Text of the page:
Henri Matisse: The Cut-outs

Henri Matisse the cut-outs


When Matisse's health began to restrict him from painting in his late sixties, he started doing drawings for several commissions by cutting into painted paper with scissors. Matisse eventually opted for cutouts over painting since he had created a new medium. From the vegetal to the abstract, Matisse would cut painted sheets into forms of various sizes and shapes, which he would then arrange into dynamic compositions. These compositions were notable for their use of color contrast, decorative techniques, and economic use of materials. These compositions started off small but over time, as Matisse's goals for them expanded, so did their scale, becoming mural- or room-size pieces. The cut-outs, a dazzling conclusion to Matisse's lengthy career, show both a renewed devotion to form and color and a creativity directed at the medium.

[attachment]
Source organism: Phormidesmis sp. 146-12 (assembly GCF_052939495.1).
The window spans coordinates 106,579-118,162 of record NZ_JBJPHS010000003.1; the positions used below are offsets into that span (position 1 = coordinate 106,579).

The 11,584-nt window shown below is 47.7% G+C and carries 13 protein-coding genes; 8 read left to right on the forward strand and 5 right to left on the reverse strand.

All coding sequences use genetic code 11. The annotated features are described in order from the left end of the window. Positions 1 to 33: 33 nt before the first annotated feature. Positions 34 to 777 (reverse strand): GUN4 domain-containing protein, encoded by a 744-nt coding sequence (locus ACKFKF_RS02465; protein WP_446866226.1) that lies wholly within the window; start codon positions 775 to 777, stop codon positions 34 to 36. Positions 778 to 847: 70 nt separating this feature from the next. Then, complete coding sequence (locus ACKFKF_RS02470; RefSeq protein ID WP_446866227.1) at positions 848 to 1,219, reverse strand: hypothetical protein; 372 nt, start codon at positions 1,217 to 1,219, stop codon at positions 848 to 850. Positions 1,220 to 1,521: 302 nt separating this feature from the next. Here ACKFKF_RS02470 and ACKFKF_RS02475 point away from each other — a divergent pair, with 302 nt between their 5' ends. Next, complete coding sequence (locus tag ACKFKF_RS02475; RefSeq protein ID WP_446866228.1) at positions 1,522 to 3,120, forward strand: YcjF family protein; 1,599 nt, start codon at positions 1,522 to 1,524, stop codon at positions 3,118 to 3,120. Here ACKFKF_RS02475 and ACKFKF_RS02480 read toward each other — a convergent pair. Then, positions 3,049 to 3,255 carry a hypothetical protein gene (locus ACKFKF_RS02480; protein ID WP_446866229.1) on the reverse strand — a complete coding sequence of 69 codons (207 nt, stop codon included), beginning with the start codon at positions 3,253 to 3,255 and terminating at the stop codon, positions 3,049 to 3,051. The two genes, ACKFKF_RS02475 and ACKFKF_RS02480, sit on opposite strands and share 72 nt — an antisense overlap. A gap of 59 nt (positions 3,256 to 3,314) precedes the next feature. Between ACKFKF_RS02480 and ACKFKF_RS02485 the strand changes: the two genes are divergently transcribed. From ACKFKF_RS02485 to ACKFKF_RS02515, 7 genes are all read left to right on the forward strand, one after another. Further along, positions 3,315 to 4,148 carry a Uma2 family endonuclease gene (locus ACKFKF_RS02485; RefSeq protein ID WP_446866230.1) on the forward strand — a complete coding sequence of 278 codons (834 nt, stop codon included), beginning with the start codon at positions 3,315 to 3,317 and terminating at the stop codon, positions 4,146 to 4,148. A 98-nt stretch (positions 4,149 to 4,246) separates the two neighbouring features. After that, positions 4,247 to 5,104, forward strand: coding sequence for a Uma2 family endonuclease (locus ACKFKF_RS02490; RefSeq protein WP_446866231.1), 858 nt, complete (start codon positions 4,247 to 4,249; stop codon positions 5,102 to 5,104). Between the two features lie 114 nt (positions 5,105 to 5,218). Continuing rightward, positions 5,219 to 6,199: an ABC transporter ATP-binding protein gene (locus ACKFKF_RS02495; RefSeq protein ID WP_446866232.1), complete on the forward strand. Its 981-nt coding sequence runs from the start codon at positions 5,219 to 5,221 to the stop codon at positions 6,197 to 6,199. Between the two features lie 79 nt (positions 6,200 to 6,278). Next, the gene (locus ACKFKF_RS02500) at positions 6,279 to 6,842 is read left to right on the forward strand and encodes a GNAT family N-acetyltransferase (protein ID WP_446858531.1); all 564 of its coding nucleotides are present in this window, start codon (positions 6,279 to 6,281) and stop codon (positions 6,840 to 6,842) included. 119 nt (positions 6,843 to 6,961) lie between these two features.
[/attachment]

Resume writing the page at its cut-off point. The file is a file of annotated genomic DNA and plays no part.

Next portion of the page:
"Drawing with Scissors"

This is his greatest technique calling it "drawing with scissors". Matisse began making paper cut-outs long before showing them to anyone as works of art. In fact, the first paper cut-outs he made were a means to an end as early as 1919, a way of working out ideas for his larger works of art. Matisse has been exploring for ways to integrate his shared interests in color and line throughout his career.

The Snail 1953
The Snail 1953
Nus Bleus II
Nus Bleus II 

Early works of his are characterized by color, which is painted in strong, solid, and flattened blocks (and occasionally with a line outline). Additionally, he produced clear line drawings with fluid, loose markings that showed his skill at defining shape with even the most basic of strokes. In the paper cut-outs, color and line are combined into a single approach as the scissors cut through the solid color to produce an edge as sharp as a pencil's contour. Even Matisse referred to this technique as "cutting directly into color."

Shop Matisse's Colorful Cut-outs 

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